An 1825 treaty with the U.S. government relocated the Kansa Nation to a 2-million-acre tract of land west of Topeka. A special concession, however, was given to tribal members of French-Kansa descent, who were awarded plots of land near Lawrence and Topeka along the Kansas River.
The small French settlement founded by the Chouteaus extended from their homestead in the East Bottoms west to the Kansas River. As fur trading waned, many settlers turned to farming for their livelihood and cleared land near the mouth of the Kansas River, an area that became known as the French Bottoms.
Farmland would have likely been plotted in arpents, narrow parcels of land extending inland from the riverbank. This surveying system was commonly used to plot other French settlements along Missouri waterways.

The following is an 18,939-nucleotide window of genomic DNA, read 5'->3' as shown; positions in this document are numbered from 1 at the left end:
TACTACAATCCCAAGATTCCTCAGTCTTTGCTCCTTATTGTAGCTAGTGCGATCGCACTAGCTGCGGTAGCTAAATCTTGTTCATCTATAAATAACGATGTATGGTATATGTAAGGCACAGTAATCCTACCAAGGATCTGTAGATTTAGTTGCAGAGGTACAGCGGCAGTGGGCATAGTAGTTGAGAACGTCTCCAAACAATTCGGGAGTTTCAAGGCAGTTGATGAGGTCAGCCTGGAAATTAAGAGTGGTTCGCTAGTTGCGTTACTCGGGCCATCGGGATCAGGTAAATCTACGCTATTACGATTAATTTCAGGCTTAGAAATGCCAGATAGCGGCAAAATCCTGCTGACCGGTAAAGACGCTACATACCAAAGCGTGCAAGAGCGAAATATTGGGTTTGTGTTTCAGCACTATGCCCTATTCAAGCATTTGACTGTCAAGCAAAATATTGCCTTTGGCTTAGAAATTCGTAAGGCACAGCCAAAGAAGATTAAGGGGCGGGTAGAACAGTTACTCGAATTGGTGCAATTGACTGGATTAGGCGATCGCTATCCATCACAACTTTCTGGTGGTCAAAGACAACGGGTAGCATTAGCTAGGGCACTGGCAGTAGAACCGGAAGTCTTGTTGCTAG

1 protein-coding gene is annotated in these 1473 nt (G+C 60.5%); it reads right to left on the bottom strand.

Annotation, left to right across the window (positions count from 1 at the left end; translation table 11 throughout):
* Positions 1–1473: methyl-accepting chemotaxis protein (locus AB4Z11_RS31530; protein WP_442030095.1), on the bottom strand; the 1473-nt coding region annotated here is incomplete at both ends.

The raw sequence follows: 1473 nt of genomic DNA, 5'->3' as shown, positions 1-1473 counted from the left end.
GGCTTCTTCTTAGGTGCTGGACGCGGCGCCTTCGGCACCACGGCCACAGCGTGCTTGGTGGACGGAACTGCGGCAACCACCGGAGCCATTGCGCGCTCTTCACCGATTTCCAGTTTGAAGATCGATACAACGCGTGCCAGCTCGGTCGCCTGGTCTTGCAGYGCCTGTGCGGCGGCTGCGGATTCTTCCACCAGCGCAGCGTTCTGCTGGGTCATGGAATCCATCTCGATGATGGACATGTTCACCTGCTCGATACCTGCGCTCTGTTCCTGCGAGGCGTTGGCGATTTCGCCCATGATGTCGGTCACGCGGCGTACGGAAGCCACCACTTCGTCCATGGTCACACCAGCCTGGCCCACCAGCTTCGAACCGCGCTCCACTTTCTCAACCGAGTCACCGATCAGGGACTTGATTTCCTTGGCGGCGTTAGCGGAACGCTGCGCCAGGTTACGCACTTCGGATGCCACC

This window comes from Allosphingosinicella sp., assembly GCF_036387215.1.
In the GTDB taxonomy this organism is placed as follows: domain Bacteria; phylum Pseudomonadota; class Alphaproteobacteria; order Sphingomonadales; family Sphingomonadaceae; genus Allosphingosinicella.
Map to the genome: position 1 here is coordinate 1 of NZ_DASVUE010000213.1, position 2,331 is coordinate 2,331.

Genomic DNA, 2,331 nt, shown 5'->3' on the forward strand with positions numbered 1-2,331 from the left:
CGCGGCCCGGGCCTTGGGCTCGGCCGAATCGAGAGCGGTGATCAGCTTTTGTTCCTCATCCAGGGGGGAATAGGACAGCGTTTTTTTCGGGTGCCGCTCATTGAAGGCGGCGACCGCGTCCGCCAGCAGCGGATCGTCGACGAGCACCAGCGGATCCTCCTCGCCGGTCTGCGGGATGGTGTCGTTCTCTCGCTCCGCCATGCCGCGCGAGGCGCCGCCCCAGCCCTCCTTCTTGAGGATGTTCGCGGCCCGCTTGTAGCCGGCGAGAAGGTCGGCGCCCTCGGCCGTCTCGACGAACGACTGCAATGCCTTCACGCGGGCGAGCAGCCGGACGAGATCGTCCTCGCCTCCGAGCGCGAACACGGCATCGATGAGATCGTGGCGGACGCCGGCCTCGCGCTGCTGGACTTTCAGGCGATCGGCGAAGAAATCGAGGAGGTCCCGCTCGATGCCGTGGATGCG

French settlers led a rugged frontier life. To farm the land and build a community, the heavily forested West Bottoms first had to be cleared. The timber was used to construct homes and other buildings.
The Chouteau family operated as bankers and realtors for the budding, yet largely poor, French community. The first parish priest of the fledgling settlement, Father Benedict Le Roux, labeled it Nouveau Vide Poche (New Empty Pocket) upon his arrival in 1833.
In a November 23, 1833, letter titled “From the Mouth of the Kansas,” Father Roux reports to Bishop Joseph Rosati of St. Louis about his progress in creating a parish:
It is in Jackson County that we have most of our Catholics; still their number is very small. We have here only a dozen French families; but they will keep me occupied for some time, as there are many children to baptize and prepare for first communion; the instructions will take up not a little of my time.